World’s 1st 'feeling' prosthetic leg unveiled in Austria

Reuters/Jason Lee
Researchers in Vienna have pioneered the first artificial leg capable of transmitting feelings to the brain like a real limb. It also stops phantom pain, a condition that many amputees suffer from.

The invention is the work of Professor Hubert Egger, from the University of Linz, Austria, who in 2010 also unveiled a mind-controlled prosthetic arm, AFP reports.

The leg works by fitting six sensors to the sole of a lightweight prosthesis and then connecting these to the remaining nerve endings in a patient’s stump, which are in turn rewired to healthy tissue in the patient’s thigh.

"In a healthy foot, skin receptors carry out this function but they are obviously missing here. However, the information conductors – the nerves – are still present, they're just not being stimulated," Egger said.

“The sensors tell the brain there is a foot and the wearer has the impression that it rolls off the ground when he walks. All things considered, the procedure is a very simple one given the results.”

Wolfgang Rangger, a former teacher who lost his right leg after suffering a cerebral stroke, and who has spent the last six months trying out the new leg, says it has completely changed his life.

"It's like a second lease of life, like being reborn. It feels like I have a foot again. I no longer slip on ice and I can tell whether I walk on gravel, concrete, grass or sand. I can even feel small stones," he said.

When he walks around the artificial limb is hardly noticeable and he is also able to run, cycle and even go climbing.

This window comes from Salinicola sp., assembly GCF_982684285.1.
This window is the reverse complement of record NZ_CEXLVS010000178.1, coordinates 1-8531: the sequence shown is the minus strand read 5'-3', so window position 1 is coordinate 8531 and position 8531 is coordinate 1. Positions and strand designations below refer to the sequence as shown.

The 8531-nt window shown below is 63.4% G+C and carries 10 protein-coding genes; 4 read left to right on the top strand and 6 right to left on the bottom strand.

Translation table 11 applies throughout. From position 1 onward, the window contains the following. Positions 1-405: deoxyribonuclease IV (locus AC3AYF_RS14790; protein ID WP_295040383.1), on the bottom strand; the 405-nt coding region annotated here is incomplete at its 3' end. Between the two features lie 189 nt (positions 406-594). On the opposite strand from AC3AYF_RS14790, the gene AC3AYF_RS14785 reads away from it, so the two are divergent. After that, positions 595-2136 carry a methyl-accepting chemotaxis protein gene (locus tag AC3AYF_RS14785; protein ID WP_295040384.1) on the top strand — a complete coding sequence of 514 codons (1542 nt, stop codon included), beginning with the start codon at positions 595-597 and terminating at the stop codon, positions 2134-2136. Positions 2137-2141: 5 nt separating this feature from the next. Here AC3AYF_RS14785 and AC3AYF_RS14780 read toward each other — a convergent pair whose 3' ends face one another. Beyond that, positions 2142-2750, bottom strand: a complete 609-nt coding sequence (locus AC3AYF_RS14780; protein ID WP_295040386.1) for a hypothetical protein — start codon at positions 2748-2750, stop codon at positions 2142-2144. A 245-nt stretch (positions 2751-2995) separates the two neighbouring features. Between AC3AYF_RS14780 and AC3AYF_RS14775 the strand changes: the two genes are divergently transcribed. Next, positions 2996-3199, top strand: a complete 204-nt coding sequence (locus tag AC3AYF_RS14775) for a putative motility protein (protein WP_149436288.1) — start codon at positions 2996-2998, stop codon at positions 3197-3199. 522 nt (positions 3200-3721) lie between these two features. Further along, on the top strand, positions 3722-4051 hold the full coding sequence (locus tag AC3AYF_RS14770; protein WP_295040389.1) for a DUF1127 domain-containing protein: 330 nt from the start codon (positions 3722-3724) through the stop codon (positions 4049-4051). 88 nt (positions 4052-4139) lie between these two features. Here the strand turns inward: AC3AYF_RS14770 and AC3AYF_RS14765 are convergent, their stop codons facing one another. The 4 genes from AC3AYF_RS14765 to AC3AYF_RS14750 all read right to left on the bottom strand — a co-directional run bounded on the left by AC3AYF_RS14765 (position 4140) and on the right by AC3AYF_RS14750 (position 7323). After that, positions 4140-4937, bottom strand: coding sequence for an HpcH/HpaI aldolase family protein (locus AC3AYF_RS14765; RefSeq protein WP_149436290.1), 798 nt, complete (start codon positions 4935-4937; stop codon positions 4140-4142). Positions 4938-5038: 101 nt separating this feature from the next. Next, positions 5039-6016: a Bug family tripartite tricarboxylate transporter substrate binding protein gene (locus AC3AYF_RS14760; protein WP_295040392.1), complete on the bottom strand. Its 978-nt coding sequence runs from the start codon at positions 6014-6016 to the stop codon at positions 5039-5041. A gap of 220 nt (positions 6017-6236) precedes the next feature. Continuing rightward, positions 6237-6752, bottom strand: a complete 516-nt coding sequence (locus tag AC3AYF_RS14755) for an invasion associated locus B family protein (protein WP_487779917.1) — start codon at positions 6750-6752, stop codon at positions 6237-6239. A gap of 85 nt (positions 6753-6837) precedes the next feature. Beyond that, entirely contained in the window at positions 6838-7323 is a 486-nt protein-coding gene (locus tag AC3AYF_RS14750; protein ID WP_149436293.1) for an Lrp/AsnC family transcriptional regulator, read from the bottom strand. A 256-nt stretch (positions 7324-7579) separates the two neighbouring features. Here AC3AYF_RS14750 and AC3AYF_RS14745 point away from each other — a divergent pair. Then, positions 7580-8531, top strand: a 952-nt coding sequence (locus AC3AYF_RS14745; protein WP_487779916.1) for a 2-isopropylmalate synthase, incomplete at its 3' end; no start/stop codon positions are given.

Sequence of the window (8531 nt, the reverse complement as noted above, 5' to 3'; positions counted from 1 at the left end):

But as well as making him much more mobile, the new prosthesis has also wiped out the excruciating pain Rangger had experienced for years after his leg was amputated.

"I was barely able to walk with a conventional prosthesis, I didn't sleep for more than two hours a night and needed morphine to make it through the day," Rangger said.

Egger met Rangger at a support group for amputees.

"Rangger is a very different person now to the one I met in 2012,” Egger said. “It struck me that he never laughed and he had these dark rings under his eyes. It was awful."

The phantom pain Rangger was suffering from happens because the brain still tries to receive information about the missing limb and becomes increasingly more sensitive as it keeps reliving a traumatic experience linked to an accident or illness, which resulted in the loss of the limb.

Once the brain starts receiving data from the “feeling prosthesis,” then it stops its frantic search.

Recovery after surgery to fit the artificial limb is quick and it has no known health risks. The only danger is that the nerves don’t connect properly and no feelings return.

The feeling prosthesis costs between 10,000 and 30,000 euros, depending on an individual’s needs, so is not cheap, but Egger hopes small companies will join his venture to help bring down the price.

Technology in prosthetic limbs has made significant advances in recent years. Science magazine reported in May that Erik G Sorto, who became disabled after being shot when he was 21, underwent clinical trials to move robotic limbs through his thoughts, which through an algorithm decoded them to use a robotic limb.

The technique was developed by Caltech, Keck Medicine of the University of Southern California (USC), and Rancho Los Amigos National Rehabilitation Center.

"We implanted two micro-electrode arrays in his brain and the arrays would record directly from the firing of the neurons or the ells in the brain,” said Charles Y. Liu, a neurosurgeon at Keck Medicine, USC. “These recordings would be decoded by algorithms, these decoding algorithms would then be used to move a robot arm just with his thoughts."